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Market Plus: Jan 18, 2008: Market Analyst Jamey Kohake

posted on January 18, 2008

Market Plus: Jan 18, 2008: Market Analyst Jamey Kohake Pearson: This is our Friday, January 18th, 2008 version of market plus, glad you've joined us here at our Market to Market Web site. I'm Mark Pearson. With us this week a new analyst that did a great job, Jamey Kohake. Jamey, good to have you with us. You said a couple of things I want to re-visit. You talked about soybeans. There is a lot of interest out there, a lot of producers who have yet to make sales because they are convinced we have not seen the high in beans. You seem to be in that camp.

Kohake: Yes, I think the highs have not been seen yet based off unknown weather problems in South America and based off our weather here yet to be seen. We are at a 19 year seasonal La Nina forecast this year and a lot of guys are forecasting a seasonal drought which I think would push beans sharply higher.

Pearson: My old friend Elwin Taylor says these droughts start in the southeast and the southeastern United States was definitely dry this year. So, it's got some people concerned. What is that going to look like? We get a weather problem and let's say beans go to $15, $16 what is that going to look like? How much demand are we going to choke off? And what is that going to do to us?

Kohake: It's going to shave exports off drastically especially if South America has a crop and we just have weather problems here all that's going to shift down there, China is going to go to South America. Also, their freight rates are a little bit cheaper for them to go down there right now than to us.

Pearson: The one thing saving us is still the cheap dollar.

Kohake: Exactly.

Pearson: Alright, so you would, again, you've got to understand I'm old, I'm looking at this thing and I'm going wow, $12 beans, $11 cash beans out here in most markets. That's Disneyland for us. I mean, that is where we all want to be. Does it make sense to put a floor in on some of these markets?

Kohake: Maybe on a very small amount is all with a put, you know, $11 strike or a $12 strike is something under there just to give you some cheap insurance. Otherwise I'd leave the top side open and maybe do a little bit first of March. Last year that's when we put the first high in was two weeks before the acreage report and I could see that happening again this year.

Pearson: Alright, you also mentioned on the show you watch open interest closely. What is your feeling of that? Money still pouring in?

Kohake: Money is still coming in, not as fast as we were before Christmas but it is still there but that is a very good indicator to watch when you start peaking out and you see who is coming out of the market commercials, the fund guys or speculators.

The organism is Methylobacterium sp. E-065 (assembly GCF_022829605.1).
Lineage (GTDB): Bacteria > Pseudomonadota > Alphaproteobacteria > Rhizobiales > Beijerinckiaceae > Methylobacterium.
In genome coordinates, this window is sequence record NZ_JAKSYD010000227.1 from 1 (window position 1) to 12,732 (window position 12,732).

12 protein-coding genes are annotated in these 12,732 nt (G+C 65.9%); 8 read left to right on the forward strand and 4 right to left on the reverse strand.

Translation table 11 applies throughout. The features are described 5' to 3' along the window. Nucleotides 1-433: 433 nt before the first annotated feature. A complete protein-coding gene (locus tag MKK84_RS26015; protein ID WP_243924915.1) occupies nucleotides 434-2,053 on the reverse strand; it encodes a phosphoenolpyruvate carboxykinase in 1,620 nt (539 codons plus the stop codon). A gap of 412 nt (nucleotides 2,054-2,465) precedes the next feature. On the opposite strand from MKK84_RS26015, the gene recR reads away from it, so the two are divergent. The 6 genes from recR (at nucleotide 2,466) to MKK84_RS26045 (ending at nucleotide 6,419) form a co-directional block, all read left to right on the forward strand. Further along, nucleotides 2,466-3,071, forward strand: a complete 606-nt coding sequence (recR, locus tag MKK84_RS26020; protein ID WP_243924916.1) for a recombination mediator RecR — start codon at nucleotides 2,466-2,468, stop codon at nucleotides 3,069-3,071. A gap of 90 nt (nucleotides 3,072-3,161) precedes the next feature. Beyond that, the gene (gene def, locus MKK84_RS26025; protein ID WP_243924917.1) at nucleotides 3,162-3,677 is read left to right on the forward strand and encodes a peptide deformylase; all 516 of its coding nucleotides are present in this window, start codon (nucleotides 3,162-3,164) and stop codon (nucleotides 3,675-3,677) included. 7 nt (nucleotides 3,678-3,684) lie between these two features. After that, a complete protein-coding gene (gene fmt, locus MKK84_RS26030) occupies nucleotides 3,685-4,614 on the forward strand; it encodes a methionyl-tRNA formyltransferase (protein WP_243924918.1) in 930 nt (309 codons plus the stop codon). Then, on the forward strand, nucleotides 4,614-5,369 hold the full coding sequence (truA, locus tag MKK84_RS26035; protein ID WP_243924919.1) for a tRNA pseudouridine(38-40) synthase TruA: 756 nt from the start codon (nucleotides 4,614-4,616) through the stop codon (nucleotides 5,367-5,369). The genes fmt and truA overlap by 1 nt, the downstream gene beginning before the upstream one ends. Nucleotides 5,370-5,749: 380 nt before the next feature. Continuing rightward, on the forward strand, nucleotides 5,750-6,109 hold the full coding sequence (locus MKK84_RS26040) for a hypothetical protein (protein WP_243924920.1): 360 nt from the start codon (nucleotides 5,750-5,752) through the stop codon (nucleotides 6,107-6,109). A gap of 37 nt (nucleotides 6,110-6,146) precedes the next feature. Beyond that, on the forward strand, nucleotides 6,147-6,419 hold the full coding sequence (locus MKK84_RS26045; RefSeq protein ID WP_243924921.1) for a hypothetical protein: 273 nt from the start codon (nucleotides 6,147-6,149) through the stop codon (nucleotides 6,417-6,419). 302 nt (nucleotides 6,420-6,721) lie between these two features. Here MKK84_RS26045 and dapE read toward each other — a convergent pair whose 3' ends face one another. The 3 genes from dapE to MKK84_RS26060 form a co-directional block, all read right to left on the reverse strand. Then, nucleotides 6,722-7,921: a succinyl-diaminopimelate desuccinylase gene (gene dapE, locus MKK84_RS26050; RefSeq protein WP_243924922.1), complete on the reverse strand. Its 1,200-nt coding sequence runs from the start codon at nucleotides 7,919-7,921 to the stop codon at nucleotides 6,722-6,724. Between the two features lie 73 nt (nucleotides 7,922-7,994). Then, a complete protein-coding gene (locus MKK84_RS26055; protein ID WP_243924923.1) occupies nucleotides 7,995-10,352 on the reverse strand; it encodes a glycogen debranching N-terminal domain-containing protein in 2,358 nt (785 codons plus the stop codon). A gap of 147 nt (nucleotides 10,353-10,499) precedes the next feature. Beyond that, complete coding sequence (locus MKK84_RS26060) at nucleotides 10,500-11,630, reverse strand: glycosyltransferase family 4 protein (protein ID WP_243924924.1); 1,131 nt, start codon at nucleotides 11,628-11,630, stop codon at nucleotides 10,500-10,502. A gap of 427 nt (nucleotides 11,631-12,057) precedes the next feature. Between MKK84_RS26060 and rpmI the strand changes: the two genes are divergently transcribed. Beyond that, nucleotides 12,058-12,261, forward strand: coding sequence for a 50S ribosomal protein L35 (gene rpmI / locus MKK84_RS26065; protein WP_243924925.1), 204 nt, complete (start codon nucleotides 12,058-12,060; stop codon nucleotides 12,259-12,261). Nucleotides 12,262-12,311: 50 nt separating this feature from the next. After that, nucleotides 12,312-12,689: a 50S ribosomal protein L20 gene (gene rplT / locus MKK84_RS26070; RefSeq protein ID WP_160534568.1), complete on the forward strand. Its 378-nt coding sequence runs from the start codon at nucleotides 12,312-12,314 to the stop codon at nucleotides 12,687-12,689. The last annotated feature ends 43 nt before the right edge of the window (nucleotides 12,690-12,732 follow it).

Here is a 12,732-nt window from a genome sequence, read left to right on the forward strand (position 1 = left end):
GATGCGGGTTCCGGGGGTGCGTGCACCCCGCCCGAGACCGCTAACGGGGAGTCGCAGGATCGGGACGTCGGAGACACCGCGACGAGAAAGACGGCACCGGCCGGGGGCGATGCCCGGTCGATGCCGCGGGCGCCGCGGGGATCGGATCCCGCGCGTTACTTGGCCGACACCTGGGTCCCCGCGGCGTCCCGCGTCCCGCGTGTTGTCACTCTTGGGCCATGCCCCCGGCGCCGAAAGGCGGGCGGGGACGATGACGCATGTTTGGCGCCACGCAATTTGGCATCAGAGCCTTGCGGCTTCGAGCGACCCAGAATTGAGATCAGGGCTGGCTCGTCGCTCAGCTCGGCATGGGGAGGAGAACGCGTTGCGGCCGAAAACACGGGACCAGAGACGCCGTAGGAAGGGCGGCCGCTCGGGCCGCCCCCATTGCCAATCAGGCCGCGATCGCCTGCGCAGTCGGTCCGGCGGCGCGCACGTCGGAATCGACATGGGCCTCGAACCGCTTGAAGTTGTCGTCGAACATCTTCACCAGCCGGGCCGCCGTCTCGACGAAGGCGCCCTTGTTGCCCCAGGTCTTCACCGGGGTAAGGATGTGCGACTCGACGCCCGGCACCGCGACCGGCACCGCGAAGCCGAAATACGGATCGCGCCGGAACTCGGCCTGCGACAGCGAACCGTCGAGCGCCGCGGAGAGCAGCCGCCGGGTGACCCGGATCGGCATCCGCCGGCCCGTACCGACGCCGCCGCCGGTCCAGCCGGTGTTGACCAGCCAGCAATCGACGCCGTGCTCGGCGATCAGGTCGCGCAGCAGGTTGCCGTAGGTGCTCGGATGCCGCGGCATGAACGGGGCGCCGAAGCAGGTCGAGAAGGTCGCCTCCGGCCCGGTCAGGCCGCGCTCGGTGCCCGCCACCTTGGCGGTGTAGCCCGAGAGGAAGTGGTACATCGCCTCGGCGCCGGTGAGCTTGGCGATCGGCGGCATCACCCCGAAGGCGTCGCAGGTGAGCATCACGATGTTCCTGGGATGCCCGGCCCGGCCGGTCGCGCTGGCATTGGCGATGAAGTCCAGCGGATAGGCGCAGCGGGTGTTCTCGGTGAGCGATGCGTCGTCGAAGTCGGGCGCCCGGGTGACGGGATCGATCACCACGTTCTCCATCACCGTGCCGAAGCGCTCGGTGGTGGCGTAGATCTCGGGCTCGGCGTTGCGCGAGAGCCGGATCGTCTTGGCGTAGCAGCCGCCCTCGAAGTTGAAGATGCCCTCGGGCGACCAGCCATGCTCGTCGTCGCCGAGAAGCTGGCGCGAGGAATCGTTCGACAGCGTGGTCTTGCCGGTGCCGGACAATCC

Pearson: And the fund guys are still heavy long on this whole deal.

Kohake: They're massive long, up over 100,000 in beans, record length.

Pearson: That's huge. Let's talk on the livestock side, the flip side of all this good news on the grain market is half this crop gets fed to livestock. The fed cattle market, most of our analysts who have been on have been fairly bearish particularly on the fed cattle market. You're thinking we could get back and climb back into the mid 90's?

Kohake: Yeah, I do. I think we've hit short-term bottom in this week. We lowered dress trade, couldn't push new lows and hold them off that lower cash trade which meant to me the market is tired, take some money off the table, blow some shorts out, blow your hedges and try to re-sell them again. And that's pretty much what has happened so far.

Pearson: Alright, so take us out a little bit further. Let's get into 2009. Obviously with these higher feed costs you talk to clients I'm sure all the time who maybe were feeding cattle and are saying, hey, I'm just going to haul this corn into town.

Kohake: Exactly, tighter supplies, all the livestocks out in the deferred contracts, the '09 has been very supportive last week and I think there's more up side there, just guys saying I'm not going to feed in that timeframe.

Pearson: And we're going to see some liquidation, we're going to see some other things happen in this cattle business. So, maybe '09 we could start to see this fed cattle market really start to look fairly strong.

Kohake: Oh yeah, I agree.

Pearson: Real quick, global recession, you talked about it two times. What kind of an impact do you see that having on our agricultural sector if much?

Kohake: It could have a very important factor with the exports. We see a global slowdown, there's no money worldwide, interest rates increase which would slow our exports down. The only thing that would help us out like you're saying is the U.S. dollar, if we keep cutting rates here it's going to keep our dollar but other than that it's not going to help that much.

Pearson: What is your take on crude oil going forward?

Kohake: I think we put a high in at $100 mark and 5 cents, whatever it was in the overnight session. I think top side now is $93, to $95, bottom side $86. I think the range until something happens with Iran, geopolitical uncertain area news with Bush or something like that.

Pearson: Alright, well hey, we're going to see how things work out. Jamey, good to have you with us. Jamey Kohake, joining us on Market to Market this week, first timer and great to have him with us, some great insights, we appreciate it and, of course, joining us here on market plus as well. And thank you for joining us here on market plus and for all of us here on Market to Market, have a great week.

Tags: agriculture commodity prices markets news